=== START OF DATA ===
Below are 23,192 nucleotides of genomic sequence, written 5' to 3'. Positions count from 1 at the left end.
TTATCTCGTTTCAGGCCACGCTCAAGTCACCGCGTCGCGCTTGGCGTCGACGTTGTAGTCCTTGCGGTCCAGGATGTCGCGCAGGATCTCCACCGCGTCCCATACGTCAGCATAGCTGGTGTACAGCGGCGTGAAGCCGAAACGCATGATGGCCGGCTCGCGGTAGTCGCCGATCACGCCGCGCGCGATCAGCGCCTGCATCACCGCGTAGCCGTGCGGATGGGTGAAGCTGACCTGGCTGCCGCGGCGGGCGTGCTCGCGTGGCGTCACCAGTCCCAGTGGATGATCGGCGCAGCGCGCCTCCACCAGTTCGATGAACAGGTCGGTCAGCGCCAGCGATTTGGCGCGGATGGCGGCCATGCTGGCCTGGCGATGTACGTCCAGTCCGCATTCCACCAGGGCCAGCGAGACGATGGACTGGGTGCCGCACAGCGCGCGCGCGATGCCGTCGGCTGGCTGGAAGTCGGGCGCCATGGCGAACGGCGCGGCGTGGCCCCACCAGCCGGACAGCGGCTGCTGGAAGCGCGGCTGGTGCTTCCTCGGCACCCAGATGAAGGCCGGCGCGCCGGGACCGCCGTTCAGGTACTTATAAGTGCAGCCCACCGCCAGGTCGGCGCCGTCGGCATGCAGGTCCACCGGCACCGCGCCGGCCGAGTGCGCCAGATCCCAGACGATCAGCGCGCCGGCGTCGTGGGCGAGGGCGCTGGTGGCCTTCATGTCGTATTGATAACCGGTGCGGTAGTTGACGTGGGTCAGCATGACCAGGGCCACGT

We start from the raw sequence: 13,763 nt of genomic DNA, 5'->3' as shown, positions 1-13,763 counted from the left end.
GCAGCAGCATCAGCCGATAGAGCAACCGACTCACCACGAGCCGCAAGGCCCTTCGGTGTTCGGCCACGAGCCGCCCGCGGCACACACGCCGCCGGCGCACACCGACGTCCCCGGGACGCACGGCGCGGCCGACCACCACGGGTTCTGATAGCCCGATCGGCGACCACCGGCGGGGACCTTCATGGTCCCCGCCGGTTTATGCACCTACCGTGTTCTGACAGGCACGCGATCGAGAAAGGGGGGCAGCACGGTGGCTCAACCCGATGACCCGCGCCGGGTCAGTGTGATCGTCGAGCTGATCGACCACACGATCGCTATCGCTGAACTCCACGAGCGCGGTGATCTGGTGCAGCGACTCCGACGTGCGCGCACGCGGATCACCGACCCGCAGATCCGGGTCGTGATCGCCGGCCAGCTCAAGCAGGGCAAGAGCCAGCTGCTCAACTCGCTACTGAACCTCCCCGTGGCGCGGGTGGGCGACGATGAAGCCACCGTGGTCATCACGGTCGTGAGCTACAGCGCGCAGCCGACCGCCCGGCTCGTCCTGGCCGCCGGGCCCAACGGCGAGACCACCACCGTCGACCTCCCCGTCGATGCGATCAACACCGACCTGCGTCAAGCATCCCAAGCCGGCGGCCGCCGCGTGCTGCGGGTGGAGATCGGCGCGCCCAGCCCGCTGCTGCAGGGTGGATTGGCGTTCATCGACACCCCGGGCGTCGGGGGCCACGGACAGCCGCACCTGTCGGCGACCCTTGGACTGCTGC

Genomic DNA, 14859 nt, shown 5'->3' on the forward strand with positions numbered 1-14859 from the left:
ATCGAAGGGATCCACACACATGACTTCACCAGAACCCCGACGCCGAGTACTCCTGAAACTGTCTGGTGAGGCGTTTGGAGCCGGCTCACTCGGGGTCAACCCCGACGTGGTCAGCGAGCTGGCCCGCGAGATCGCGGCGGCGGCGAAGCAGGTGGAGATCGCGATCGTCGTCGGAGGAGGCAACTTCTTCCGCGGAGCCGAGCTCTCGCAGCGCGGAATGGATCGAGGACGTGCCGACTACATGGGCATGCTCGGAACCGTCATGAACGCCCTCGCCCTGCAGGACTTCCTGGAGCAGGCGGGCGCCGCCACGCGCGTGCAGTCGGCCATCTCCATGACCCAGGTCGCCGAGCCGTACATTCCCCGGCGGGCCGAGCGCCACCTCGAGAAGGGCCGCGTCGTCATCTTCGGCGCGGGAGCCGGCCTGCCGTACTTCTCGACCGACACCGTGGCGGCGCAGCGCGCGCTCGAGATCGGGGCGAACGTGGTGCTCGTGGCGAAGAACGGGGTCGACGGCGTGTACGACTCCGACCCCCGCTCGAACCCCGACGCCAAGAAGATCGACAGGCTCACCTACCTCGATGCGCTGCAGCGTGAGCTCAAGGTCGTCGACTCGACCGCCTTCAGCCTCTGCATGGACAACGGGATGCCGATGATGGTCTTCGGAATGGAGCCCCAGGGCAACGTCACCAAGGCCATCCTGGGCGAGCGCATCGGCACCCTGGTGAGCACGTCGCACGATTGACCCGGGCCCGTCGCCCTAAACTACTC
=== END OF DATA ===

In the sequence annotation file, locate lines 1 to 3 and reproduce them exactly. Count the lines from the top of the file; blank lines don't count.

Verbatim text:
Below are 23,192 nucleotides of genomic sequence, written 5' to 3'. Positions count from 1 at the left end.
TTATCTCGTTTCAGGCCACGCTCAAGTCACCGCGTCGCGCTTGGCGTCGACGTTGTAGTCCTTGCGGTCCAGGATGTCGCGCAGGATCTCCACCGCGTCCCATACGTCAGCATAGCTGGTGTACAGCGGCGTGAAGCCGAAACGCATGATGGCCGGCTCGCGGTAGTCGCCGATCACGCCGCGCGCGATCAGCGCCTGCATCACCGCGTAGCCGTGCGGATGGGTGAAGCTGACCTGGCTGCCGCGGCGGGCGTGCTCGCGTGGCGTCACCAGTCCCAGTGGATGATCGGCGCAGCGCGCCTCCACCAGTTCGATGAACAGGTCGGTCAGCGCCAGCGATTTGGCGCGGATGGCGGCCATGCTGGCCTGGCGATGTACGTCCAGTCCGCATTCCACCAGGGCCAGCGAGACGATGGACTGGGTGCCGCACAGCGCGCGCGCGATGCCGTCGGCTGGCTGGAAGTCGGGCGCCATGGCGAACGGCGCGGCGTGGCCCCACCAGCCGGACAGCGGCTGCTGGAAGCGCGGCTGGTGCTTCCTCGGCACCCAGATGAAGGCCGGCGCGCCGGGACCGCCGTTCAGGTACTTATAAGTGCAGCCCACCGCCAGGTCGGCGCCGTCGGCATGCAGGTCCACCGGCACCGCGCCGGCCGAGTGCGCCAGATCCCAGACGATCAGCGCGCCGGCGTCGTGGGCGAGGGCGCTGGTGGCCTTCATGTCGTATTGATAACCGGTGCGGTAGTTGACGTGGGTCAGCATGACCAGGGCCACGT

We start from the raw sequence: 13,763 nt of genomic DNA, 5'->3' as shown, positions 1-13,763 counted from the left end.